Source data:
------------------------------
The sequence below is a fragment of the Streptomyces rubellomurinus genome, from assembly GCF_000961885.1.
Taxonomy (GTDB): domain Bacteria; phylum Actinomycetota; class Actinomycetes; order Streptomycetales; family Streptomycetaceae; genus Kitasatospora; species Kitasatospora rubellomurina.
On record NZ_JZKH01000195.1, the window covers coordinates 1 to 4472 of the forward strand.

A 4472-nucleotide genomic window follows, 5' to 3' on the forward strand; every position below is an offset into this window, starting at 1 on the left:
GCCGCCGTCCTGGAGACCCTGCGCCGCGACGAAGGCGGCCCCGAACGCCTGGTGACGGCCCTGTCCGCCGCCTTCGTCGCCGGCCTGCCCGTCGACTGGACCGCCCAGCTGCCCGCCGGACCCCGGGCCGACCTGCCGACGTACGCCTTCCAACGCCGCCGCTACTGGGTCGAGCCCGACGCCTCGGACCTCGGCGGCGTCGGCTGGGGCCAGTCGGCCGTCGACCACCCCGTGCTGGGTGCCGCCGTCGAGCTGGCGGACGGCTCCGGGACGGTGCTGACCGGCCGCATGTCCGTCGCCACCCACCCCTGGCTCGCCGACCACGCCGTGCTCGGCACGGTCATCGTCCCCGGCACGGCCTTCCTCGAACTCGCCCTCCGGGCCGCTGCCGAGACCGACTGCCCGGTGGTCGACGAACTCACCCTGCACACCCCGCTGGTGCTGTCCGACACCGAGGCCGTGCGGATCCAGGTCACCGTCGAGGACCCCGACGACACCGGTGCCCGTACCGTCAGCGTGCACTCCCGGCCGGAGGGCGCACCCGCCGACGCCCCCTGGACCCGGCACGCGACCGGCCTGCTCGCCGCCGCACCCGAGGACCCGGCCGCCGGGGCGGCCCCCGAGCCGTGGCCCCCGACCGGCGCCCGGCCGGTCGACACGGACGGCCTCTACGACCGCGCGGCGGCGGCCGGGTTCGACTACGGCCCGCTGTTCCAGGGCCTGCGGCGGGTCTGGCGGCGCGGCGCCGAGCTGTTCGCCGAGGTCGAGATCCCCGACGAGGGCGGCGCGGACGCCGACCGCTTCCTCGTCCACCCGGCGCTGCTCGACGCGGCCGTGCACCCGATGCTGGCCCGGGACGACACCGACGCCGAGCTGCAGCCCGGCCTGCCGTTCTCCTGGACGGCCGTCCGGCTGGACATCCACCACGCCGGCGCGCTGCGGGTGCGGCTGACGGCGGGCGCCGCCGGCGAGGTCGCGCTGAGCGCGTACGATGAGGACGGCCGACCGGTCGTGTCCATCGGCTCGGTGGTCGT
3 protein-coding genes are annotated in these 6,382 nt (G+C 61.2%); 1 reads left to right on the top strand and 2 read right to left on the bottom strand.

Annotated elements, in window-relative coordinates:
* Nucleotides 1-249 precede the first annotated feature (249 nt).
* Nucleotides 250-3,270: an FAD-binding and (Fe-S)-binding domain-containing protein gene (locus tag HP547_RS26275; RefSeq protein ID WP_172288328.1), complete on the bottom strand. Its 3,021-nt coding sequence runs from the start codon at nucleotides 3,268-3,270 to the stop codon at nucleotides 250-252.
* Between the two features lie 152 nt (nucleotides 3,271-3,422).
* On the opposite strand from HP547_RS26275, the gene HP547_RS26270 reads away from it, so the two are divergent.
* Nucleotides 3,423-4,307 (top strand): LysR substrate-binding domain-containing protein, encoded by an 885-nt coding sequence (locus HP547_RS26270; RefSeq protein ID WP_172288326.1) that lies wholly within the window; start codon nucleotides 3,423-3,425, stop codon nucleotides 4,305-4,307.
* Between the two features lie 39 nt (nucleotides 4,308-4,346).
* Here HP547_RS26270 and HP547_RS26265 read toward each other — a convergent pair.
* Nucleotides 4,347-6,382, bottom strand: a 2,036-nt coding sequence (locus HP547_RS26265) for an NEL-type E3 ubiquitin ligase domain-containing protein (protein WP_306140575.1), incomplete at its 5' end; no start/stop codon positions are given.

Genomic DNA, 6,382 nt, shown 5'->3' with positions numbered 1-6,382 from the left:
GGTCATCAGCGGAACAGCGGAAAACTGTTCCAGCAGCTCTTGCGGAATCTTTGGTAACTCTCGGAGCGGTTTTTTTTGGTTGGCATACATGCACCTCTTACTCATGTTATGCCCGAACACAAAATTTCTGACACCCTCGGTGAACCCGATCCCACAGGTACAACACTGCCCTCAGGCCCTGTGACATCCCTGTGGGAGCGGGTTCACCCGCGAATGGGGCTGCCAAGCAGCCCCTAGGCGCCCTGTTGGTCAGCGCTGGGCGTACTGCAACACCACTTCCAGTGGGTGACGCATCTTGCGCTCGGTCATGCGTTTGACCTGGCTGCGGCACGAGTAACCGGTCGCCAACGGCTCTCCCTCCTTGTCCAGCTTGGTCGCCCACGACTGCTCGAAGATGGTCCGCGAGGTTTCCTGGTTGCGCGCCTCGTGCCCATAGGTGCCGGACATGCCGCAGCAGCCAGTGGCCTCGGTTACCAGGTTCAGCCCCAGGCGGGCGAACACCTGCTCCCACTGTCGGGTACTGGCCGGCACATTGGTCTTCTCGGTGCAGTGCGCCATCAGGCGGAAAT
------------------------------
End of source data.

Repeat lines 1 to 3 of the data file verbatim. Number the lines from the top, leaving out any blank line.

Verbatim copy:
The sequence below is a fragment of the Streptomyces rubellomurinus genome, from assembly GCF_000961885.1.
Taxonomy (GTDB): domain Bacteria; phylum Actinomycetota; class Actinomycetes; order Streptomycetales; family Streptomycetaceae; genus Kitasatospora; species Kitasatospora rubellomurina.
On record NZ_JZKH01000195.1, the window covers coordinates 1 to 4472 of the forward strand.